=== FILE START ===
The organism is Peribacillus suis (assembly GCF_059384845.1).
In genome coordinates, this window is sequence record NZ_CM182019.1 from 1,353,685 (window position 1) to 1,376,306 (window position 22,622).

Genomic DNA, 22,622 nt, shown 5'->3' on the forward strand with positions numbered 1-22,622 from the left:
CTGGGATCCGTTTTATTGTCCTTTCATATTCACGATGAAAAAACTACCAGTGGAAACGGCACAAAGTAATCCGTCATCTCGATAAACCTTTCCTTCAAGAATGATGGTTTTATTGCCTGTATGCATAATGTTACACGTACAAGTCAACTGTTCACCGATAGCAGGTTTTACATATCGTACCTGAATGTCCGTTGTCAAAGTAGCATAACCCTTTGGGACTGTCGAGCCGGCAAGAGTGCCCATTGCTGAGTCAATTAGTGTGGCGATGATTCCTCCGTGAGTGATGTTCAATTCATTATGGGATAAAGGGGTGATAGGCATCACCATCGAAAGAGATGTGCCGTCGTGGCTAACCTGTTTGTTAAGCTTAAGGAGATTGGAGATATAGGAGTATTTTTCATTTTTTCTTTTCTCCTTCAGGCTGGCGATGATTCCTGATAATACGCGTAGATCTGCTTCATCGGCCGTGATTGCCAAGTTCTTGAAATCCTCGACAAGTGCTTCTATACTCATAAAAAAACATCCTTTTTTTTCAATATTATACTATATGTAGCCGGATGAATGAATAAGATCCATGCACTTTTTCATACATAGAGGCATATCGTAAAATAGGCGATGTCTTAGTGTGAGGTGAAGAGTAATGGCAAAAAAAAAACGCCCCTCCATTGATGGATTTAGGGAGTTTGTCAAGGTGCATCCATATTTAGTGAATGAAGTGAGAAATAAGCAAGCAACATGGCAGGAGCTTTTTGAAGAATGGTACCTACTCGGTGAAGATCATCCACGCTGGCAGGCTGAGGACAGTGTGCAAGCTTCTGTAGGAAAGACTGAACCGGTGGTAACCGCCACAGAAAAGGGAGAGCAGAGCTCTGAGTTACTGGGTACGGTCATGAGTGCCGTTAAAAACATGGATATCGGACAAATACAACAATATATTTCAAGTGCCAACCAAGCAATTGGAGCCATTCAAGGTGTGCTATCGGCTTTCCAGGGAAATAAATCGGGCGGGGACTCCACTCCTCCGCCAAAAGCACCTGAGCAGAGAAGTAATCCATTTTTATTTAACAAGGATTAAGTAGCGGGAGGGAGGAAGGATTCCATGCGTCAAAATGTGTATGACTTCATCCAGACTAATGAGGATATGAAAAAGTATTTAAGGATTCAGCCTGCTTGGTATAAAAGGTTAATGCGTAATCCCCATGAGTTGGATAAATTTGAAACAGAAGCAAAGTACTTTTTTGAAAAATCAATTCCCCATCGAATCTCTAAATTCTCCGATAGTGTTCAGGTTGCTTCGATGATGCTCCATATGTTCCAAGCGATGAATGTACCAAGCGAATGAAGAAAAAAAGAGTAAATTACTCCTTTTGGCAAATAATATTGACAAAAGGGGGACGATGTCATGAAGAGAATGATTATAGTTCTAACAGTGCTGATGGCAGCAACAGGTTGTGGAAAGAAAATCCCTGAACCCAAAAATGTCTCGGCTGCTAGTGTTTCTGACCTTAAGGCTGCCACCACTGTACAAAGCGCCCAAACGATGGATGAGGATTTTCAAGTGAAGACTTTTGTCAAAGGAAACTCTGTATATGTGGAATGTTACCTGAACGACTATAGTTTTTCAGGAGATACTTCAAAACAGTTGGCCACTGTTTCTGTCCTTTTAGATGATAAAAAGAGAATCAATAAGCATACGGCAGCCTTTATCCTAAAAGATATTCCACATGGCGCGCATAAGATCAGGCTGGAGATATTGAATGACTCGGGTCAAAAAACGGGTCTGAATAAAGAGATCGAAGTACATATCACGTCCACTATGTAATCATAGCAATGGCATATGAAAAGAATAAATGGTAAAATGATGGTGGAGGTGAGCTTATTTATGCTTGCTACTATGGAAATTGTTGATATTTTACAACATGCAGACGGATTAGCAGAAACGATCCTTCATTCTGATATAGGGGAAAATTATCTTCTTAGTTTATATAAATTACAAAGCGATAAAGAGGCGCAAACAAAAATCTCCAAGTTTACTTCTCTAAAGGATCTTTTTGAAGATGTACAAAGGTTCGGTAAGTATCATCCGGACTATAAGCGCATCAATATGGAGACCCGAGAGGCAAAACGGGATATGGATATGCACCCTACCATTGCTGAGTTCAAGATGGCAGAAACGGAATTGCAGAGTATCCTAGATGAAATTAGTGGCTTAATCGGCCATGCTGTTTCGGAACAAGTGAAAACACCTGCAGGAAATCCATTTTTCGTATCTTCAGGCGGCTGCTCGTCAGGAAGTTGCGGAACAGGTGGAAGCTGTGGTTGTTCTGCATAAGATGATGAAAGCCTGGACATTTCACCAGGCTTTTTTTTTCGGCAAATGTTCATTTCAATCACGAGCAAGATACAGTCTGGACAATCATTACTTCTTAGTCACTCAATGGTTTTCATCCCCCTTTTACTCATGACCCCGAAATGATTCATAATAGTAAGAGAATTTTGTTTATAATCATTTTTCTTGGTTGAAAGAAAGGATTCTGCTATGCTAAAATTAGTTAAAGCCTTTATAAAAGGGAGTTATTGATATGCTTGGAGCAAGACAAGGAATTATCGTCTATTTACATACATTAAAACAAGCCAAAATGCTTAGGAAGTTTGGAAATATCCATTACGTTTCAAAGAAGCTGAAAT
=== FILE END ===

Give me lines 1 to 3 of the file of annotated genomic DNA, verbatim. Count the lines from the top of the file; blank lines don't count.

The organism is Peribacillus suis (assembly GCF_059384845.1).
In genome coordinates, this window is sequence record NZ_CM182019.1 from 1,353,685 (window position 1) to 1,376,306 (window position 22,622).

Genomic DNA, 22,622 nt, shown 5'->3' on the forward strand with positions numbered 1-22,622 from the left: